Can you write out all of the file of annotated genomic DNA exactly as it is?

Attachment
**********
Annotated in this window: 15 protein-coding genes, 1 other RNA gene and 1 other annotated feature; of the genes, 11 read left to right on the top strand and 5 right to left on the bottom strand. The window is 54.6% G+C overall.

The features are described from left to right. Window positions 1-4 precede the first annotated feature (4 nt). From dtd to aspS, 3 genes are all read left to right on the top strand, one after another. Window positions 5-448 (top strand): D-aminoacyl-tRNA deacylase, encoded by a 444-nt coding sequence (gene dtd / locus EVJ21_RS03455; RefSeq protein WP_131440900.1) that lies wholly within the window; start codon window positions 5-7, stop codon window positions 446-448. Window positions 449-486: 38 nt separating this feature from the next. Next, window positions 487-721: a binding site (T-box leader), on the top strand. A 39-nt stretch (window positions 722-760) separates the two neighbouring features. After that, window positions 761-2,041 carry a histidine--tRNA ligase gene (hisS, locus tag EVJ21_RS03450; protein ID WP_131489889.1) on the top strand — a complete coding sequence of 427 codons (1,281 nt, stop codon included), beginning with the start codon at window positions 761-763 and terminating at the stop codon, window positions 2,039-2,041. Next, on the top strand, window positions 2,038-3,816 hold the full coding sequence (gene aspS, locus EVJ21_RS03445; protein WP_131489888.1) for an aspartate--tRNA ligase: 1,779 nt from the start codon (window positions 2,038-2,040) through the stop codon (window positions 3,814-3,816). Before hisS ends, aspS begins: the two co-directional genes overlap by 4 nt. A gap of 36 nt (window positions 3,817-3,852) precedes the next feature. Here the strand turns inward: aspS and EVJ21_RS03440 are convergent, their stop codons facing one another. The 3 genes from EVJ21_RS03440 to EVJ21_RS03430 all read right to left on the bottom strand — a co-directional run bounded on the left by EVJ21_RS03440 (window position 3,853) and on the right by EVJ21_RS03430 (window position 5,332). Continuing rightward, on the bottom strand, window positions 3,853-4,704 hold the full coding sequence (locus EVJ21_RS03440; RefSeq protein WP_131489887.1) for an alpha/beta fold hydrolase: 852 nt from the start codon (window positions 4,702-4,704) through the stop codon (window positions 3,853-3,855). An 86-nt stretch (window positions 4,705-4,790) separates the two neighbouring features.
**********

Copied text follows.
Annotated in this window: 15 protein-coding genes, 1 other RNA gene and 1 other annotated feature; of the genes, 11 read left to right on the top strand and 5 right to left on the bottom strand. The window is 54.6% G+C overall.

The features are described from left to right. Window positions 1-4 precede the first annotated feature (4 nt). From dtd to aspS, 3 genes are all read left to right on the top strand, one after another. Window positions 5-448 (top strand): D-aminoacyl-tRNA deacylase, encoded by a 444-nt coding sequence (gene dtd / locus EVJ21_RS03455; RefSeq protein WP_131440900.1) that lies wholly within the window; start codon window positions 5-7, stop codon window positions 446-448. Window positions 449-486: 38 nt separating this feature from the next. Next, window positions 487-721: a binding site (T-box leader), on the top strand. A 39-nt stretch (window positions 722-760) separates the two neighbouring features. After that, window positions 761-2,041 carry a histidine--tRNA ligase gene (hisS, locus tag EVJ21_RS03450; protein ID WP_131489889.1) on the top strand — a complete coding sequence of 427 codons (1,281 nt, stop codon included), beginning with the start codon at window positions 761-763 and terminating at the stop codon, window positions 2,039-2,041. Next, on the top strand, window positions 2,038-3,816 hold the full coding sequence (gene aspS, locus EVJ21_RS03445; protein WP_131489888.1) for an aspartate--tRNA ligase: 1,779 nt from the start codon (window positions 2,038-2,040) through the stop codon (window positions 3,814-3,816). Before hisS ends, aspS begins: the two co-directional genes overlap by 4 nt. A gap of 36 nt (window positions 3,817-3,852) precedes the next feature. Here the strand turns inward: aspS and EVJ21_RS03440 are convergent, their stop codons facing one another. The 3 genes from EVJ21_RS03440 to EVJ21_RS03430 all read right to left on the bottom strand — a co-directional run bounded on the left by EVJ21_RS03440 (window position 3,853) and on the right by EVJ21_RS03430 (window position 5,332). Continuing rightward, on the bottom strand, window positions 3,853-4,704 hold the full coding sequence (locus EVJ21_RS03440; RefSeq protein WP_131489887.1) for an alpha/beta fold hydrolase: 852 nt from the start codon (window positions 4,702-4,704) through the stop codon (window positions 3,853-3,855). An 86-nt stretch (window positions 4,705-4,790) separates the two neighbouring features.